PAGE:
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The Central African Republic's infrastructure : a continental perspective


  • Dominguez-Torres, Carolina
  • Foster, Vivien


Between 2000 and 2005, infrastructure contributed less than 1 percentage point to the Central African Republic's annual per capita GDP growth, despite substantial spending in the road sector. Raising the country's infrastructure endowment to that of the region's middle-income countries could boost annual growth by about 3.5 percentage points. The CAR has made significant progress in the transport, water, power, and information and communications technology (ICT) sectors. But the high cost of fuel, which raises transportation and energy costs, has been a vexing issue across all infrastructure sectors. The CAR's most pressing infrastructural challenge lies in the transport sector, which relies heavily on neighboring countries and could benefit from improved road conditions and enhanced performance at the port of Douala in Cameroon. In the power sector, the country suffers from a deteriorating infrastructure stock that it can no longer afford to maintain, and an inefficient and unreliable power supply. Additional challenges include a need for improved infrastructure in the water and sanitation and ICT sectors. Addressing the CAR's infrastructure challenges will require sustained expenditure of $346 million per year over the next decade. The nation already spends around $134 million per year on infrastructure, with $37 million a year lost to inefficiencies of various kinds. If those inefficiencies were fully eliminated, the country's annual infrastructure funding gap would be $183 million per year. Improvements in funding, coupled with the prospect of an economic rebound and prudent policies, could lift the country from its fragile state back to and beyond the prosperity standards it once enjoyed.

Suggested Citation

  • Dominguez-Torres, Carolina & Foster, Vivien, 2011. "The Central African Republic's infrastructure : a continental perspective," Policy Research Working Paper Series 5697, The World Bank.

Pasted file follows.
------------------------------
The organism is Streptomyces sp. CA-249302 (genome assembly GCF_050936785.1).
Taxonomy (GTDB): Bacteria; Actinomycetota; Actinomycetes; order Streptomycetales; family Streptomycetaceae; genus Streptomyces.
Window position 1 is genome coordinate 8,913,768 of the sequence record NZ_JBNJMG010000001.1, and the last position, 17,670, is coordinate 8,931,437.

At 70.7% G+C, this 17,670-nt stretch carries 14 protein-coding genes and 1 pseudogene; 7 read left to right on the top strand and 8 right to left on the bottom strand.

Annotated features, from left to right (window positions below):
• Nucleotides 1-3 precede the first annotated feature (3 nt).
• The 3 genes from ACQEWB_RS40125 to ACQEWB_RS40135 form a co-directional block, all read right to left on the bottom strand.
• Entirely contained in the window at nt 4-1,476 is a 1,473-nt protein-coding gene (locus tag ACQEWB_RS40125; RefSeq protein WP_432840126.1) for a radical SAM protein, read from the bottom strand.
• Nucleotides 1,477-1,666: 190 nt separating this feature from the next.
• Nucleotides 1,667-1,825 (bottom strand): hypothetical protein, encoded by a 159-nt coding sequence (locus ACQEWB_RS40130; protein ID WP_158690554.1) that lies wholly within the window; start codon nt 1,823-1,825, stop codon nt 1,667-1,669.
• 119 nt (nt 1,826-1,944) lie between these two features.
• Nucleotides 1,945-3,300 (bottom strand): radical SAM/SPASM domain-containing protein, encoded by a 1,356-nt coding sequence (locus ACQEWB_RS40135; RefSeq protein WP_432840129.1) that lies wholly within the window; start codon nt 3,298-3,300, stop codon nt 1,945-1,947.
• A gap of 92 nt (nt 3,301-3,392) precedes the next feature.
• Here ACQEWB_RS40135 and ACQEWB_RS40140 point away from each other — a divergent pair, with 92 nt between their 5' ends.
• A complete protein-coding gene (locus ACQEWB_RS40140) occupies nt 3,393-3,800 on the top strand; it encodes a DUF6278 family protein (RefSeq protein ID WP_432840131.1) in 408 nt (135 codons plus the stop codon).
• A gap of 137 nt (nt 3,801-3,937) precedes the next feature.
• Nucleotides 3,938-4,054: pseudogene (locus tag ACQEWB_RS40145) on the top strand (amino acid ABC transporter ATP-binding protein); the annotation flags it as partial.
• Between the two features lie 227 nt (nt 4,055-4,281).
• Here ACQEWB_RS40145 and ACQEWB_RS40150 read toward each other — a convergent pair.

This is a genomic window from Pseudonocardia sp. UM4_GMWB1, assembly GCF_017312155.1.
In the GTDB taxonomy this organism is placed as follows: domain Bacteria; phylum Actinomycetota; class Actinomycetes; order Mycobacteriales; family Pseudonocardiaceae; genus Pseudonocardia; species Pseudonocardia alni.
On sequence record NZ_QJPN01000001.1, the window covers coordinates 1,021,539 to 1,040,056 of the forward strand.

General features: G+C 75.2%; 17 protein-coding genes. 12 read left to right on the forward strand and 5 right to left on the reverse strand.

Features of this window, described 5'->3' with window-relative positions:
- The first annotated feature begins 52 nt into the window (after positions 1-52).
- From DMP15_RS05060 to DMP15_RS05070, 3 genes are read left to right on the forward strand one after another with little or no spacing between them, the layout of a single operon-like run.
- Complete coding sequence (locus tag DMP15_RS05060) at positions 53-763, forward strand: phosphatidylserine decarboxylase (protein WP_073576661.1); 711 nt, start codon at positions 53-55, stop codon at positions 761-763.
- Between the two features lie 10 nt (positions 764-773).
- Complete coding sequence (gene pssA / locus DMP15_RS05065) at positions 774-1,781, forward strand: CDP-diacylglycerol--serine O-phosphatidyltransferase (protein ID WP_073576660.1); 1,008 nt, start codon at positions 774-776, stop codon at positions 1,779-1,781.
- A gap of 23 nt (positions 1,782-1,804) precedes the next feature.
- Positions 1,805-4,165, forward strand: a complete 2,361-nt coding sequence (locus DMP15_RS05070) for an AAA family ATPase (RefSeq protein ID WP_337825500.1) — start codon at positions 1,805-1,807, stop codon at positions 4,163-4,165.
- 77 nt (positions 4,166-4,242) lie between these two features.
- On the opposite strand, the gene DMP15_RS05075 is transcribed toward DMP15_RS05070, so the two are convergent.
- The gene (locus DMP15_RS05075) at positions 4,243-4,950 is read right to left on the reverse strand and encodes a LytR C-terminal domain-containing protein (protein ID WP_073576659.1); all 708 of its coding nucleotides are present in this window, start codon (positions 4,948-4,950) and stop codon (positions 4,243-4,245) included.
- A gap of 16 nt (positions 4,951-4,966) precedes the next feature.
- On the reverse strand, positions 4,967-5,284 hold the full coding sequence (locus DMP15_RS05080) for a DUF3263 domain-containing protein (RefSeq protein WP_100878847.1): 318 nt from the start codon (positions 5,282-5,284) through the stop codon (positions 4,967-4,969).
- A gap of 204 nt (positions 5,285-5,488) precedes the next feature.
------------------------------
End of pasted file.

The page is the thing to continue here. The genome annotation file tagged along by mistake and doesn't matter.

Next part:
• Handle: RePEc:wbk:wbrwps:5697

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    References listed on IDEAS

    1. Banerjee, Sudeshna & Foster, Vivien & Ying, Yvonne & Skilling, Heather & Wodon, Quentin, 2010. "Cost recovery, equity, and efficiency in water tariffs : evidence from African utilities," Policy Research Working Paper Series 5384, The World Bank.
    2. Foster, Vivien & Steinbuks, Jevgenijs, 2009. "Paying the price for unreliable power supplies : in-house generation of electricity by firms in Africa," Policy Research Working Paper Series 4913, The World Bank.
    3. Banerjee, Sudeshna & Wodon, Quentin & Diallo, Amadou & Pushak, Taras & Uddin, Elal & Tsimpo, Clarence & Foster, Vivien, 2008. "Access, affordability, and alternatives: Modern infrastructure services in Africa," MPRA Paper 27740, University Library of Munich, Germany.
    4. Michael Faye & John McArthur & Jeffrey Sachs & Thomas Snow, 2004. "The Challenges Facing Landlocked Developing Countries," Journal of Human Development and Capabilities, Taylor & Francis Journals, vol. 5(1), pages 31-68.
    5. Yepes, Tito & Pierce, Justin & Foster, Vivien, 2009. "Making sense of Africa's infrastructure endowment : a benchmarking approach," Policy Research Working Paper Series 4912, The World Bank.
    6. Supee Teravaninthorn & Gaƫl Raballand, 2009. "Transport Prices and Costs in Africa : A Review of the International Corridors," World Bank Publications, The World Bank, number 6610, March.
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    1. World Bank, 2012. "Central African Republic Public Expenditure Review : Creating Fiscal Space to Transition Out of Fragility Through Growth and Poverty Reduction," World Bank Other Operational Studies 13239, The World Bank.

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    Transport Economics Policy&Planning; Town Water Supply and Sanitation; Energy Production and Transportation; Infrastructure Economics; E-Business;

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